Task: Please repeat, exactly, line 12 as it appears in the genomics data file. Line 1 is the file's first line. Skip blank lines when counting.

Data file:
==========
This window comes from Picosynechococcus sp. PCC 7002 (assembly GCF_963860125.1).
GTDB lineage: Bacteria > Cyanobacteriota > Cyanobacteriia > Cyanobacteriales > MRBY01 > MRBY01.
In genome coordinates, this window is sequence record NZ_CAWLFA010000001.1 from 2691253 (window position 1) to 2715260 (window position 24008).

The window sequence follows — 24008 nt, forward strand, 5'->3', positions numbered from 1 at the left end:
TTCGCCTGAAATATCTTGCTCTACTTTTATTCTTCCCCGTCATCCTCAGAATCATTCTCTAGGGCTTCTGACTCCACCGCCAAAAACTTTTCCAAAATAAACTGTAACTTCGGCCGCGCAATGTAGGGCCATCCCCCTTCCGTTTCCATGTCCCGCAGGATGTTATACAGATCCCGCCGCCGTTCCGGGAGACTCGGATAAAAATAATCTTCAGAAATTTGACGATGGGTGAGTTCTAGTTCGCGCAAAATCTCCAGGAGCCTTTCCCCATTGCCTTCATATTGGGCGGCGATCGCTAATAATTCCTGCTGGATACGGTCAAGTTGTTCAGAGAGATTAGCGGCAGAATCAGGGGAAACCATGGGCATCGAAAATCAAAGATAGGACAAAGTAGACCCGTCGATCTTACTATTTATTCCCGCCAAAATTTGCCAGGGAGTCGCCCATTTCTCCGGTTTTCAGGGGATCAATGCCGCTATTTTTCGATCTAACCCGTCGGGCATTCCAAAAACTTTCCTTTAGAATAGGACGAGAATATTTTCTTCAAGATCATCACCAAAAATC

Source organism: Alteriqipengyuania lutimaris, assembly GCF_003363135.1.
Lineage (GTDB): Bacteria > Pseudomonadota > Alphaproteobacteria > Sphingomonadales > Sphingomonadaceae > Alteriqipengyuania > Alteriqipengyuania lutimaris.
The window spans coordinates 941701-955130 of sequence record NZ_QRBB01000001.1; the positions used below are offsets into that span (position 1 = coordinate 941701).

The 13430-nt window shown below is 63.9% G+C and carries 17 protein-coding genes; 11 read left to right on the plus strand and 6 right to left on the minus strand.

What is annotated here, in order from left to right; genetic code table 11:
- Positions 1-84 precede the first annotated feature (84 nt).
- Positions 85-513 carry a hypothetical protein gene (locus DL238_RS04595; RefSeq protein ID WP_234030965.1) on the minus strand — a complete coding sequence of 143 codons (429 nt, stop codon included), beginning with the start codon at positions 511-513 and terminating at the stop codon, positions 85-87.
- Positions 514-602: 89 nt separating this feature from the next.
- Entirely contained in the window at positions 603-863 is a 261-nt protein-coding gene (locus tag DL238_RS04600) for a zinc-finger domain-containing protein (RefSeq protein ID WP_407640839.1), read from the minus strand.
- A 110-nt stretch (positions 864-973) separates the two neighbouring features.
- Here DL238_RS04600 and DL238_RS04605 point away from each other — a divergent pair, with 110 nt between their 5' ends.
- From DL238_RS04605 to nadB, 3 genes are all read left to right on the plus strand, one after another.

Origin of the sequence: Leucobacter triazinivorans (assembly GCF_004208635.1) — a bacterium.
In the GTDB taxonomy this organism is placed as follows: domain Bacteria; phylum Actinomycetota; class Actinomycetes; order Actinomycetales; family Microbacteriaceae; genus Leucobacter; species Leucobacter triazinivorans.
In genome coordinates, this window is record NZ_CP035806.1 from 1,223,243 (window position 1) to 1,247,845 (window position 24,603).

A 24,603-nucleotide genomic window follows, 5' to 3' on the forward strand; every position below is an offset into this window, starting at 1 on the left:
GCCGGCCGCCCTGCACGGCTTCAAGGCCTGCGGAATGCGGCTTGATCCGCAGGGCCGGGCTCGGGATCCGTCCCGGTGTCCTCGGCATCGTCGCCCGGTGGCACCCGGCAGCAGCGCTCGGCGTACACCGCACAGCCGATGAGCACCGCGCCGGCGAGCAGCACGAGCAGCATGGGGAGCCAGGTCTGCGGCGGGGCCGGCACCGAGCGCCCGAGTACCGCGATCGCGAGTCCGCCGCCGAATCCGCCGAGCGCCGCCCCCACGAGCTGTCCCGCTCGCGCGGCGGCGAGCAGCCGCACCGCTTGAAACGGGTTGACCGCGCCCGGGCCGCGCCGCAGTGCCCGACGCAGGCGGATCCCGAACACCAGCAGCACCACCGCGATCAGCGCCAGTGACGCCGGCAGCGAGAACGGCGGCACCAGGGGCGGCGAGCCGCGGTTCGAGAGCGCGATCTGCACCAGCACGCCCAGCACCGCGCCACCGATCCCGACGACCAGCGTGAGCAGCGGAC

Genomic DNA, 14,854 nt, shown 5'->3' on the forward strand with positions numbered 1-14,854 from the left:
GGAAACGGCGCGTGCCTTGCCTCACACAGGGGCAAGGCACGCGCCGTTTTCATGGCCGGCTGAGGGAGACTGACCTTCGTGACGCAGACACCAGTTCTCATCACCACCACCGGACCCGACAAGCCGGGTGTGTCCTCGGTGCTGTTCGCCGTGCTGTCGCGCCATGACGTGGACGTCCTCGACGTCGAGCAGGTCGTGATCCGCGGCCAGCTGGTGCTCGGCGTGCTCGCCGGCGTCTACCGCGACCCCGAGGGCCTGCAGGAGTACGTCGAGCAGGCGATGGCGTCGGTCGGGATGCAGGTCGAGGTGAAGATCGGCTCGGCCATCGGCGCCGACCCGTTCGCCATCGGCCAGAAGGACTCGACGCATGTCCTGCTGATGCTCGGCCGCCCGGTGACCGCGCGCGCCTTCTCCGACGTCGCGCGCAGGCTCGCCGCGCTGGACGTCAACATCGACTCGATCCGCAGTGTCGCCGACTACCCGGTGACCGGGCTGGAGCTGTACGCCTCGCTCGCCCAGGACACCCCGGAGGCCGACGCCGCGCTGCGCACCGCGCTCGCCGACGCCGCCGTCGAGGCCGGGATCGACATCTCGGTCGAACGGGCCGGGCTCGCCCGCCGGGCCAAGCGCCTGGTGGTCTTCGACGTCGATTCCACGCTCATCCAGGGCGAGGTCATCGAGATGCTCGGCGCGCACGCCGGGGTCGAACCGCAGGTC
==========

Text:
- Positions 85-513 carry a hypothetical protein gene (locus DL238_RS04595; RefSeq protein ID WP_234030965.1) on the minus strand — a complete coding sequence of 143 codons (429 nt, stop codon included), beginning with the start codon at positions 511-513 and terminating at the stop codon, positions 85-87.